Phillips reminds me of when the Tigers had Alan Trammel hitting cleanup. That seemed to work well too (at least according to my faded memory)
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  11. #55
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    Re: "Anatomy of Brandon Phillips, RBI machine"

    Quote Originally Posted by _Sir_Charles_ View Post
    Since when does this equation work? Hitters getting on base = hitters getting on base. Unless someone manages to do something to knock one of those guys in...that equation does not = scoring runs. Hitters getting on base is a good thing, nobody disputes that. But scoring runs is the goal at the end of the day. How that's accomplished...I couldn't care less. But getting runners on base is BY FAR the easiest way.
    Getting runners on base is the ONLY way to score a run.

    Have to touch first to touch the plate.
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  12. #56
    Member VR's Avatar
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    Re: "Anatomy of Brandon Phillips, RBI machine"

    I've said it multiple times in game threads when I'm able to follow the games. He is no longer an easy out with two strikes, falling easy prey to a ball in the dirt or outside slider. He has matured greatly in his approach, which now sees home runs to center field, and rbi's to right.....(as opposed to trying to yank them out to left and rolling up a DP)
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  13. #57
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    Re: "Anatomy of Brandon Phillips, RBI machine"

    Quote Originally Posted by M2 View Post
    The gap is slightly larger because you need to back out his cleanup numbers from his overall numbers. It's likely over 50 points of OPS which is a standard deviation better.
    Of course we would also want to omit anything he did while toiling in Cleveland, since he never hit cleanup there...
    "On-base percentage is great if you can score runs and do something with that on-base percentage," Baker said. "Clogging up the bases isn't that great to me."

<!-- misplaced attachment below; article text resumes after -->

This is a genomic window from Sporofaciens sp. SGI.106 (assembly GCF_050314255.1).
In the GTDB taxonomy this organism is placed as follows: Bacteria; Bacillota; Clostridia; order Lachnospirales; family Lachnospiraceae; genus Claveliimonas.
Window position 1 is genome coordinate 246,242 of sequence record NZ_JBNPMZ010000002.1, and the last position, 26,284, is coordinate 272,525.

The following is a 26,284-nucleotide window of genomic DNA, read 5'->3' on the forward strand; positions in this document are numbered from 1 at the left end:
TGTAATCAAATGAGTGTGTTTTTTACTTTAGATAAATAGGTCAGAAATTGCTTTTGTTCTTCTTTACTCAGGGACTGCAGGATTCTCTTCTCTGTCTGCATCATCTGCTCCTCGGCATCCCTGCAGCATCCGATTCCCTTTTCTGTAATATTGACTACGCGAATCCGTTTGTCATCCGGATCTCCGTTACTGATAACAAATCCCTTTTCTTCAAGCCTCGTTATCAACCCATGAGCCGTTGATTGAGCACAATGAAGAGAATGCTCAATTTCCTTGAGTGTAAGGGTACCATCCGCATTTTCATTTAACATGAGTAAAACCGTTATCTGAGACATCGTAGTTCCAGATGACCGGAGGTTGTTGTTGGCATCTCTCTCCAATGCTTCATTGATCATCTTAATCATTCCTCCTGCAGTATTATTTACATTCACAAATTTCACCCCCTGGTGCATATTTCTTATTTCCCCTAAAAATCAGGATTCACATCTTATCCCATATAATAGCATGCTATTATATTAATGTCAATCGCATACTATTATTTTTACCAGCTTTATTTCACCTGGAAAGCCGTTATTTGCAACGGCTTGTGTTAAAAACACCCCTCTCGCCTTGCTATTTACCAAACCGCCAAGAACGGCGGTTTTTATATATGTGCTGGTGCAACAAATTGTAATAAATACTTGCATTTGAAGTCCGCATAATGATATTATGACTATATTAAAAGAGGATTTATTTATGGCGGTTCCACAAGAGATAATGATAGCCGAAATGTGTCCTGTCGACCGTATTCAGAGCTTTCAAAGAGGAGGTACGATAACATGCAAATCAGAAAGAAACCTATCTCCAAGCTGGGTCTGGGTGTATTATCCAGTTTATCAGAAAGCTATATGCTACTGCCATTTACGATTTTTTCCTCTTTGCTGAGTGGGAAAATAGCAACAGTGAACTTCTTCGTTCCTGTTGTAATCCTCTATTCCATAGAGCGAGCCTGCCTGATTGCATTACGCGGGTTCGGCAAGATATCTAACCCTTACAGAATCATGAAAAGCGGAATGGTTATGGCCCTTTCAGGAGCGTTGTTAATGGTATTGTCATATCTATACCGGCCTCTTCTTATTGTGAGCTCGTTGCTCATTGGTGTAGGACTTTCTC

14. #58
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    Re: "Anatomy of Brandon Phillips, RBI machine"

    Quote Originally Posted by Raisor View Post
    Getting runners on base is the ONLY way to score a run.

    Have to touch first to touch the plate.
    This has been said 4-5 times on the thread.
    No one disagrees.
    It's as obvious as saying if someone is on base and gets stranded there, it doesn't help the team win.
    Thank you Walt and Bob for going for it in 2010-2014!

    Nov. 13, 2007: One of the greatest days in Reds history: John Allen gets the boot!

  15. #59
    RaisorZone Raisor's Avatar
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    Re: "Anatomy of Brandon Phillips, RBI machine"

    Quote Originally Posted by REDREAD View Post
    It's as obvious as saying if someone is on base and gets stranded there, it doesn't help the team win.
    Actually, it does.

    If you get on base, even if you don't score, you move the lineup over.

    More PA's
    More base runners
    More Runs.
    "But I do know Joey's sister indirectly (or foster sister) and I have heard stories of Joey being into shopping, designer wear, fancy coffees, and pedicures."

  16. #60
    Start the Reactor! *BaseClogger*'s Avatar
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    Re: "Anatomy of Brandon Phillips, RBI machine"

    Quote Originally Posted by REDREAD View Post
    Bruce is a lifetime 811 OPS hitter. Last year was 751. Year before was 841.
    Not sure what his cleanup numbers are.

    I guess I would say that if you believe Phillips is a legit 790 OPS hitter going forward (or close to that), there's not a huge difference between him and Bruce.
    They also swing from different sides of the plate and have platoon splits. My preference between Phillips and Bruce is 100 percent driven by which arm the pitcher is using to throw the ball...
    "On-base percentage is great if you can score runs and do something with that on-base percentage," Baker said. "Clogging up the bases isn't that great to me."